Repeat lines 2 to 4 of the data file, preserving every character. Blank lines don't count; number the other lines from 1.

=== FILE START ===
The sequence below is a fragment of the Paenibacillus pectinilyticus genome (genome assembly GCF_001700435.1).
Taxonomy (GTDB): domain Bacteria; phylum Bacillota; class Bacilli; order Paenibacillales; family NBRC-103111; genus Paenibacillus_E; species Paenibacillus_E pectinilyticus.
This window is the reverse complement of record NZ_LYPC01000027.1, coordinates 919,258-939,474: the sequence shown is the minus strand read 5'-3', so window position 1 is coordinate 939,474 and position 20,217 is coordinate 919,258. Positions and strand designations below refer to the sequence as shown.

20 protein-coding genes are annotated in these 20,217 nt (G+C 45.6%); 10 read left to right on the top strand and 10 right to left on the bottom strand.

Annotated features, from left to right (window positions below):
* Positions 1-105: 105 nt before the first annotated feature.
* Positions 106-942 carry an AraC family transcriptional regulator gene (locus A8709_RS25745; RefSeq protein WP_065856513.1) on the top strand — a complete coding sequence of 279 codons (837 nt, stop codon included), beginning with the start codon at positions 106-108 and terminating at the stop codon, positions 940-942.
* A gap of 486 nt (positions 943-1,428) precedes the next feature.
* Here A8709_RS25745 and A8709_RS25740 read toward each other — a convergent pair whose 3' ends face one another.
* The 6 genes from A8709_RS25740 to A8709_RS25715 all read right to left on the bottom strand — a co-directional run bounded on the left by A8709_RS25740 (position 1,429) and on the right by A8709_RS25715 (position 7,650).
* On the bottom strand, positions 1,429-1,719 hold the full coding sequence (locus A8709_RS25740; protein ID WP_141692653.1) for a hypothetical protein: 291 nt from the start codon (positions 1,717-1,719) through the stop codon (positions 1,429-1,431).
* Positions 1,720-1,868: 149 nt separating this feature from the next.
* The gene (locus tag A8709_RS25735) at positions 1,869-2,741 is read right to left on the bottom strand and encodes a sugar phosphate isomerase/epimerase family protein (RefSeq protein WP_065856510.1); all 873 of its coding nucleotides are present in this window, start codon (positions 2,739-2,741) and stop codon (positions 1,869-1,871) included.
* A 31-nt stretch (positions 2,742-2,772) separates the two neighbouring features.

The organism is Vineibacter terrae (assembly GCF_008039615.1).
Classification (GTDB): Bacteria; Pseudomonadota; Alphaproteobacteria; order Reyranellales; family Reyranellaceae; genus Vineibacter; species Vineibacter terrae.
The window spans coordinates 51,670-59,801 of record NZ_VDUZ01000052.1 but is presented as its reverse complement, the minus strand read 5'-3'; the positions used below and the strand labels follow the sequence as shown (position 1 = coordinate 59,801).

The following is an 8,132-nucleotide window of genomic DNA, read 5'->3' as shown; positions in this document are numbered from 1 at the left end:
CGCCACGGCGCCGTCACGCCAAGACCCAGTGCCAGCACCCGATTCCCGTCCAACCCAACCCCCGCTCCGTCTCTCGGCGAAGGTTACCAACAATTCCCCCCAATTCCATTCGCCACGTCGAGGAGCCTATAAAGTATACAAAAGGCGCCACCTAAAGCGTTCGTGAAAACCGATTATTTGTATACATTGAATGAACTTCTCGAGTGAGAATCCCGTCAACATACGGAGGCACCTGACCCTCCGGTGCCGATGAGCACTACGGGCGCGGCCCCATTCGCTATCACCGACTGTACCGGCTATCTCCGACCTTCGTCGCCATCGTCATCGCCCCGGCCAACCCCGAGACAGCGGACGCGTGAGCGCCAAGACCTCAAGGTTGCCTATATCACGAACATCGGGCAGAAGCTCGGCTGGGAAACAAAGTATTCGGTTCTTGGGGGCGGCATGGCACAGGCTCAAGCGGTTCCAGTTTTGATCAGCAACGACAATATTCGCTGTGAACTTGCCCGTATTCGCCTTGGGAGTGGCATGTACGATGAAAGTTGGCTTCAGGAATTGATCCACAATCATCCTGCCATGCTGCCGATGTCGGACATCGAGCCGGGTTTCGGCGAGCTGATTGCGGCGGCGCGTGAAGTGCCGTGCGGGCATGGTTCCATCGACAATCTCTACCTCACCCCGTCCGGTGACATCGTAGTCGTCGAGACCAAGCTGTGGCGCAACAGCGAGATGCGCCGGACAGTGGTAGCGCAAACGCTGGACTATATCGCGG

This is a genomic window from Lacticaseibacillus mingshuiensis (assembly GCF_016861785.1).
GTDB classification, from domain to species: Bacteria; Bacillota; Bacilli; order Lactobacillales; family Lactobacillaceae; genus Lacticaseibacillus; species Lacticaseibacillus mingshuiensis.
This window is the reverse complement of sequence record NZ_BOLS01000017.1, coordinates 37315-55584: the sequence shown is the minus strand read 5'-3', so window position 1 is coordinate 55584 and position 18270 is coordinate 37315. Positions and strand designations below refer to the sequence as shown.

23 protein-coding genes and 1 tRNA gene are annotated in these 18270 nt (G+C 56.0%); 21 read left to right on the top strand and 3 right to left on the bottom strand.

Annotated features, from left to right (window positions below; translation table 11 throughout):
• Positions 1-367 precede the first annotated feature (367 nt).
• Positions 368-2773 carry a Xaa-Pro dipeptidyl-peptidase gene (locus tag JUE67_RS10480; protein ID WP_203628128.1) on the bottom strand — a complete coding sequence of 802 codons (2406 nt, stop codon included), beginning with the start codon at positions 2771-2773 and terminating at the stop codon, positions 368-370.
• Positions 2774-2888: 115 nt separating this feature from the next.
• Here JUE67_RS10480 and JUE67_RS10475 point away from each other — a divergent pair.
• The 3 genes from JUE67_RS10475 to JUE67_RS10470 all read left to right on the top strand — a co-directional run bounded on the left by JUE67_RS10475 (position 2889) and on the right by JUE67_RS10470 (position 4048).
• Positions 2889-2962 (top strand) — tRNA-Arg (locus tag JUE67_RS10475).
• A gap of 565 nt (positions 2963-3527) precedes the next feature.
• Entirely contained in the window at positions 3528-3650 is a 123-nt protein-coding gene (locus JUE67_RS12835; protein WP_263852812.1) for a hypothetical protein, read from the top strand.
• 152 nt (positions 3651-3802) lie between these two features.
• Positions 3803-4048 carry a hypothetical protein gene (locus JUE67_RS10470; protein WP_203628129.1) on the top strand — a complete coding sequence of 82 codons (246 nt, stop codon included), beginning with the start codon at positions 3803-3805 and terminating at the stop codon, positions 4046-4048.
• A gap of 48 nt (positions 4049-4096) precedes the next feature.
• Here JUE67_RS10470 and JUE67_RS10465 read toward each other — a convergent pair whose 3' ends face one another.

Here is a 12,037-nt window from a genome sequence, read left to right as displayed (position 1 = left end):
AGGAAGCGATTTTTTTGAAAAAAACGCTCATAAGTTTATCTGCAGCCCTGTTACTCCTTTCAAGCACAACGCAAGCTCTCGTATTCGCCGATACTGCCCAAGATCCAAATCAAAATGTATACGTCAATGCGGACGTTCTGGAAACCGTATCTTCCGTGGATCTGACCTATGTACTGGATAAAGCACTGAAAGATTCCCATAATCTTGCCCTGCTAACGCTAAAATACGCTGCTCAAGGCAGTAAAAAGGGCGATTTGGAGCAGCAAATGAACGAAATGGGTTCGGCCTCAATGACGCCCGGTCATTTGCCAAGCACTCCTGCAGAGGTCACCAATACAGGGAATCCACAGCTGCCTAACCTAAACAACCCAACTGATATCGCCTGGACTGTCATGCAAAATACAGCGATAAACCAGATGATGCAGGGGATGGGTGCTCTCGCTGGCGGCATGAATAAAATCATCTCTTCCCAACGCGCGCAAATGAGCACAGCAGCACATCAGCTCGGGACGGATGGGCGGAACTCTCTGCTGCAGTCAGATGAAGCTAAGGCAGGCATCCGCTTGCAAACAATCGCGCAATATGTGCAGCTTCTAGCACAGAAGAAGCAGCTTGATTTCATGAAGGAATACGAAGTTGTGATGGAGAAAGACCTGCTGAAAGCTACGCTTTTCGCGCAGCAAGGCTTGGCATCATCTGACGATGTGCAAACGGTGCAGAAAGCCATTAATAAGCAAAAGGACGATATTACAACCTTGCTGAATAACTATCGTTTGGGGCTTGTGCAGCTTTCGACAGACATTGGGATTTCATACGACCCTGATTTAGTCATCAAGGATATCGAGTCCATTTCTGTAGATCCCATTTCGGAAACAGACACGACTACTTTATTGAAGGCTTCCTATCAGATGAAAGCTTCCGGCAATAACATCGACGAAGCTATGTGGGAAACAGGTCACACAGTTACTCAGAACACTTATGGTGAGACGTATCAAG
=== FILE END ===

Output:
Taxonomy (GTDB): domain Bacteria; phylum Bacillota; class Bacilli; order Paenibacillales; family NBRC-103111; genus Paenibacillus_E; species Paenibacillus_E pectinilyticus.
This window is the reverse complement of record NZ_LYPC01000027.1, coordinates 919,258-939,474: the sequence shown is the minus strand read 5'-3', so window position 1 is coordinate 939,474 and position 20,217 is coordinate 919,258. Positions and strand designations below refer to the sequence as shown.

20 protein-coding genes are annotated in these 20,217 nt (G+C 45.6%); 10 read left to right on the top strand and 10 right to left on the bottom strand.